After a 15-17 record in his third season, UCLA head coach Steve Alford has “returned” the one-year extension he signed in 2014. (Hans Gutknecht/Staff)
After one of the worst seasons in recent UCLA history, Steve Alford said in a letter to fans that he has decided to return the one-year contract extension he signed in 2014.
The news comes in the wake of a 15-17 finish by the Bruins, just the fourth losing season for the program since it hired John Wooden in 1948. A run that included a five-loss streak to end the year — including a third straight to USC — sparked palpable outrage for the UCLA faithful. Twice this week, a plane flew over campus, pulling banners that read “UCLA DESERVES BETTER! FIRE ALFORD!” and “MARCH MADNESS IS NOT FIRING ALFORD.”
In an email sent out on Sunday evening, Alford acknowledged that the result was “unacceptable,” but also recognized that the letter was unlikely to “change any opinions.”
“The fact remains that no matter how much time passes, the way we finished this past season will eat at me for a long, long time,” he wrote. “Our record speaks for itself and is simply unacceptable. There’s nothing that I can say or write that will change that fact. This happened under my watch, it begins and it ends with me. The buck stops here.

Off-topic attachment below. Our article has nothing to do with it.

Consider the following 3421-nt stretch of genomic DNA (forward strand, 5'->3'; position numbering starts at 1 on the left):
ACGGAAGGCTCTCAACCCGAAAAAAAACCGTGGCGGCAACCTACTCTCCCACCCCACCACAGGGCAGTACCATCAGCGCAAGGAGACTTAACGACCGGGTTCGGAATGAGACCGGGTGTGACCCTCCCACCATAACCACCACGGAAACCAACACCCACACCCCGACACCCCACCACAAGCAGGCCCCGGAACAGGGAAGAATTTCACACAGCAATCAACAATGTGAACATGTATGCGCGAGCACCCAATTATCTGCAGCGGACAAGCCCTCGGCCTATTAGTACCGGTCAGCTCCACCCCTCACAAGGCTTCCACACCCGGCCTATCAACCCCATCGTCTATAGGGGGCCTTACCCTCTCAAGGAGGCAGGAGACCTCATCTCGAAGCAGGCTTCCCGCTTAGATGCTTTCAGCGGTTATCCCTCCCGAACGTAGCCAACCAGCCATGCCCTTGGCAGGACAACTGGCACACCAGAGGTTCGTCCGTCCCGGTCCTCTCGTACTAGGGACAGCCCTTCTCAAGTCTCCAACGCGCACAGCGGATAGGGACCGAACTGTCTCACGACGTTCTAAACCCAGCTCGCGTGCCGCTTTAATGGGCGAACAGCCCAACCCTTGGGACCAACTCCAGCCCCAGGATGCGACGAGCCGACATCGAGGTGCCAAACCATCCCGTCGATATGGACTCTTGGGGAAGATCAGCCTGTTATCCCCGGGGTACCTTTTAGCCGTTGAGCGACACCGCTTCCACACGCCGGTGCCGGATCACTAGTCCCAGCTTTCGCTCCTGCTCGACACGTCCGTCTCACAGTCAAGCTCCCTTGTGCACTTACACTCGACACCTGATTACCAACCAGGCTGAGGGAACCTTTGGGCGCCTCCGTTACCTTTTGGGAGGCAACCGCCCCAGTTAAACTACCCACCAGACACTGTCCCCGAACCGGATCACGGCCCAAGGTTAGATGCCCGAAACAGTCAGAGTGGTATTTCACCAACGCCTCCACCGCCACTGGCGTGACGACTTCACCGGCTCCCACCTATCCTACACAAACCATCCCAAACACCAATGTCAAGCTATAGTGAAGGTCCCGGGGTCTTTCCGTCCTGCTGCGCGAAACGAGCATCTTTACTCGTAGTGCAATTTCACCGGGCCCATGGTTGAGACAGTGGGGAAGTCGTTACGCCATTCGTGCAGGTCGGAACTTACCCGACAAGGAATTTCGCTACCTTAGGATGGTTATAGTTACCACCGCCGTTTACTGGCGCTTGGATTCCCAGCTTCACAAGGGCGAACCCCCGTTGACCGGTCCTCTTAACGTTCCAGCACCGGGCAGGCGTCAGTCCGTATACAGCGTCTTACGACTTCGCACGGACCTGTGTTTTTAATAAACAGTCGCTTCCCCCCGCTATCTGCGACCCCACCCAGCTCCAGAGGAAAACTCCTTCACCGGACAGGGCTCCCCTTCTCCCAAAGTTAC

“Because of this, I let (athletic director) Dan Guerrero know that I wanted to return the one-year contract extension I received after the 2013-14 season. This request has since been processed.”
The nullification of the one-year extension, signed after Alford’s first Sweet 16 run with the Bruins in 2013-14, would mean that the coach is only attached to the program until April 2020. Perhaps more importantly, it would also adjust his buyout terms to what was stipulated in his original contract.
Under those terms, Alford’s buyout drops to $7.8 million on April 30, to $5.2 million on the same date in 2017, and to $2.6 million in 2018. If UCLA were to dismiss Alford, it would pay him in monthly installments through April 30, 2020. Those payments would be reduced if Alford were to gain other sources of income.
See the full letter below: Continue reading